Adidas revealed its second iteration of a 3D-printed running shoe, but this time, the innovative sneaker is closer to mass production.

By Allen Kim
May 08, 2017

In 2015, Adidas unveiled their first 3D-printed shoe, the adidas Futurecraft 3D runner, to a lot of hype. Released in limited quantities to the public last December, it quickly flew off shelves. Following the success of the 3D runner, it didn’t take long for adidas to show off to the public what else they’ve been cooking up in their labs with the next iteration in their Futurecraft series. Teaming up with Silicon Valley-based tech company Carbon, they recently unveiled what could very well be the future of performance shoe design with the adidas Futurecraft 4D.

Carbon, which bills itself as a company that is “working to revolutionize product creation through hardware, software, and molecular science,” uses a process called Digital Light Synthesis to create the unique lattice structure you see on the midsole of the Futurecraft 4D. They use a programmable liquid polymer resin which is then blasted with ultraviolet light through an oxygen-permeable window to set the shape. Once the midsole is printed, its then baked in a forced-circulation oven, which sets off a secondary heat-activated chemical reaction that strengthens the material. It is a complicated but fascinating process, and it’s certainly worth your time to learn more about.


The adidas Futurecraft 4D feels both radically new and familiar at the same time. The upper is made of adidas’s ultra-comfortable Primeknit material. There is a lot of perforation on the upper, so despite the thickness of the material, my feet felt cool even after a long run in warm weather. While there is no visible heel counter, you can feel one woven into the Primeknit. The same Continental rubber you find on many of adidas’s shoes is used for the outsole, so you know you’ll get a good grip no matter what surface you’re running on. At a quick glance, you could very easily mistake the adidas Futurecraft 4D for some sort of uncaged adidas UltraBoost. In fact, nearly every person that asked me what I was wearing thought it was a new uncaged model. However, on closer inspection, they quickly saw that the UltraBOOST midsole was absent and that in its place was something entirely different.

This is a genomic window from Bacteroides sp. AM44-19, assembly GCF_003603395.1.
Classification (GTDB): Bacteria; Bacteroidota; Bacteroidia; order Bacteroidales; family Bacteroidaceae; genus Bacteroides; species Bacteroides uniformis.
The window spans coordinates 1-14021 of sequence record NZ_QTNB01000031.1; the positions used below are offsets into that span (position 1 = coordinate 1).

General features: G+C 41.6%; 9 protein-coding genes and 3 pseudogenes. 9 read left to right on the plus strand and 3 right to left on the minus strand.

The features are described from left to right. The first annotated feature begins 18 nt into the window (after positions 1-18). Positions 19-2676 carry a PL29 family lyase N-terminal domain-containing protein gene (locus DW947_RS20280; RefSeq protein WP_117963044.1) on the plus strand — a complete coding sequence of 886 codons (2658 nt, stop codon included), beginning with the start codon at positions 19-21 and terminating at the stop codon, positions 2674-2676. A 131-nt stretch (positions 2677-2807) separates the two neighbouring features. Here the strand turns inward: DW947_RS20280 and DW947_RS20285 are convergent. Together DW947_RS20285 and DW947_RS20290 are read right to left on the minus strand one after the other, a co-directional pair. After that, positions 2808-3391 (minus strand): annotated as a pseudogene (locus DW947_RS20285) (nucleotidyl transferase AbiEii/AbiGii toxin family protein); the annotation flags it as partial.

The first thing you notice when you step into the Futurecraft 4D is how springy the shoes feel. This was no surprise, as the midsole lattice immediately pops back into shape after you squeeze it. Parts of the midsole were noticeably firmer than others, while other areas felt soft and flexible. That springy feeling translated to runs as well, as the energy returned on each step wasn’t so different from that of the adidas UltraBoost.

The heel section of the midsole has a considerable amount of cushioning and it tapers off significantly toward the forefoot. Toe off didn’t feel as effortless as it does with the adidas UltraBoost, but overall, the Futurecraft 4D adds a lot of bounce to your step. Heel and mid-foot strikers will really enjoy running in these shoes, but forefoot strikers will find things a bit tougher with the way the midsole cushioning is distributed.

Since the midsole is largely an unknown quantity, as it is a completely new material and it hasn’t been widely tested, one of the biggest questions I had about the Futurecraft 4D was the durability of the midsole. A spokesperson for adidas told me that during a standard 8-week accelerated wear test, which lasted several hundred miles, they did not see changes in the cushioning properties of the midsole. If the midsole of the adidas Futurecraft 4D does indeed last several hundred miles, matching or exceeding that of most running shoes on the market these days, that would be an extremely impressive feat. After logging over 60 miles in the Futurecraft 4D, they seem no worse for the wear and I have little reason to doubt them on their claims.

Weighing in at 11.8 oz, the Futurecraft 4D were definitely on the heavier side for a running shoe. This was a surprise, as they feel a lot lighter on your feet. The three longest runs I attempted in the Futurecraft 4D ranged from nine to 11 miles, and I was able to more or less maintain my half marathon goal pace through two runs with one even exceeding it. When I took these onto a track for speedwork, I felt like I could blaze past everyone around me. One thing that must be noted is that I experienced some minor pain in the arch of my foot after my longest run, but that could be attributed more to my running form than the shoe itself.

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Adidas has been on a tear lately and they have a winner on their hands with the Futurecraft 4D. This is footwear innovation unlike anything we’ve seen before, and thanks to their partnership with Carbon, they have created what could very well be the most innovative shoe technology we’ve seen in some time. If they can deliver on their goal of offering custom-built shoes tailored specifically to your feet, it could be a major breakthrough in footwear design.